THE CENSUS MDCCCXLL
THE returns of the Census lately completed, we are informed, will show an increase of upwards of 30 per cent. on the population of 1831 in the great manufacturing districts, and a decrease of about 21 per cent. in the agricultural districts. The rate of in- crease on the whole nation is about 12 per cent. The most rapid increase has taken place in Lancashire, Lanarkshire, and Forfar- shire. These facts suggest two observations, which we address to the serious attention of all who have it in their power to influence the measures of Government or the Legislature.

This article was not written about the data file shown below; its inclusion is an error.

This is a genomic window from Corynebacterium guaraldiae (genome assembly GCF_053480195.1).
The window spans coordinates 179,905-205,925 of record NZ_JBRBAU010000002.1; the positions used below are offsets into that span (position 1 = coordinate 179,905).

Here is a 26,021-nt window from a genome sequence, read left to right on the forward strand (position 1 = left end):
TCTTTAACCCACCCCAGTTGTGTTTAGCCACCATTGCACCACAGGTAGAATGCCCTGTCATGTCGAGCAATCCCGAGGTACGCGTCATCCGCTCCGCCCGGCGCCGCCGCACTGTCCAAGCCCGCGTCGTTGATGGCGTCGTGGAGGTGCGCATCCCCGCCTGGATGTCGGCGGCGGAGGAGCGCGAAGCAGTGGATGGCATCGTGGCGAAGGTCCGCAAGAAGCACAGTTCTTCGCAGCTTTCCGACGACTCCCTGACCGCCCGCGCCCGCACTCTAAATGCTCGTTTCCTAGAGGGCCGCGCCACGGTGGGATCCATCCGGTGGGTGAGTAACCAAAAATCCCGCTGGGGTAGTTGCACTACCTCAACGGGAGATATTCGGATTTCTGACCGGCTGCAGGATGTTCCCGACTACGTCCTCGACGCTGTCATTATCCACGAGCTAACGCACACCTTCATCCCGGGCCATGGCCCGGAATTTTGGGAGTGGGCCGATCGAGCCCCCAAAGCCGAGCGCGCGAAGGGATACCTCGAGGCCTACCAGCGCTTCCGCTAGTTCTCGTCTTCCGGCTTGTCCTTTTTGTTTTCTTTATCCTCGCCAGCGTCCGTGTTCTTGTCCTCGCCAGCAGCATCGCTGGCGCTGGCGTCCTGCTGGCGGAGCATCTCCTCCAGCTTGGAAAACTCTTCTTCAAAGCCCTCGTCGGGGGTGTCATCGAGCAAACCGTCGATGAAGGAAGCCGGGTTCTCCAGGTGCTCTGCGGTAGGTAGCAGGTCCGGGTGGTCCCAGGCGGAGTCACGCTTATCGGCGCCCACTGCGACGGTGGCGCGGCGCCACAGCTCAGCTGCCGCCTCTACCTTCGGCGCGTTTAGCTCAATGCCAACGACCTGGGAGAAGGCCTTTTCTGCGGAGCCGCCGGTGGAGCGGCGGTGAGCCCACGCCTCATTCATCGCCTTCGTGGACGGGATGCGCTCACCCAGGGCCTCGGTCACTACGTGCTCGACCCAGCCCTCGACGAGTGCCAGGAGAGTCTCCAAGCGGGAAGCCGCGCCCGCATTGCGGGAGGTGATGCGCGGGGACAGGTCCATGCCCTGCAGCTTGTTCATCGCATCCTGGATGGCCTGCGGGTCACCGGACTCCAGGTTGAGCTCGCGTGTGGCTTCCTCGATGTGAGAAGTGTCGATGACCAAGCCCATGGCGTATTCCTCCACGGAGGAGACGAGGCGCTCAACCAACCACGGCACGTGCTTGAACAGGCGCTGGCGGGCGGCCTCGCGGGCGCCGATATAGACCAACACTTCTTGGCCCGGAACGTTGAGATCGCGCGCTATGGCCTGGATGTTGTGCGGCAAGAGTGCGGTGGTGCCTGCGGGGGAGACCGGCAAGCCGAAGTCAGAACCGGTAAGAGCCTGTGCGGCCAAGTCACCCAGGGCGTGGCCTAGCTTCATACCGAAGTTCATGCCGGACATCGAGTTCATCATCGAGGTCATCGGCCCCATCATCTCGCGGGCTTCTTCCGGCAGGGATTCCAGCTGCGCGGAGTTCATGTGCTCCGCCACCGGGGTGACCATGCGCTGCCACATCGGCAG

The first regards the bearing of the facts upon the Free Trade controversy. The rapid increase of population in the manufac- turing and slight decrease in the agricultural districts, have been mainly caused by the migration of labourers from the latter to the former. Creteris paribus it will be found, that the ratio of children born in the country to the population there is at least as great as that of the children born in towns, and that the proportion of children who survive is not less. The population of the manufacturing districts has been increased by families flocking into them in search of employment and food • the popu- lation of the agricultural districts has been diminished because numbers who could not find there the means of subsistence have gone to seeklit in the manufacturing districts. The number of in- dividuals who can support themselves within the compass of Great Britain by cultivating the soil has passed its maximum ; all future additions to the population must earn their support by manufac- turing industry, or they must starve. But, owing to the restrictions imposed upon trade, narrowing our markets, the present field for manufacturing industry is already over-filled ; there are more peo- ple willing to work in the manufacturing districts than can find sufficient employment and wages to provide them adequately with the necessaries of life. There is only one way to relieve our already superabundant population and provide for inevitable in- crease—that is, to extend our markets by removing every restriction which prevents men from trading to any place where a profitable return is to be had. The produce of our soil can feed, clothe, and otherwise maintain, a certain number of human beings; the e the into which our native mineral and other raw products, with those we import from abroad, can be worked up, will buy food and the other means of maintenance from foreign countries for a certain number more : the field of agricultural employment is filled up and running over; • the only resource for the surplus is to leave the country, or to add to the numbers of those already employed in manufactures. The restrictions on commerce, which narrow the field of manufacturing industry, are neither more nor less than laws for keeping down the people to a limited number by starving them.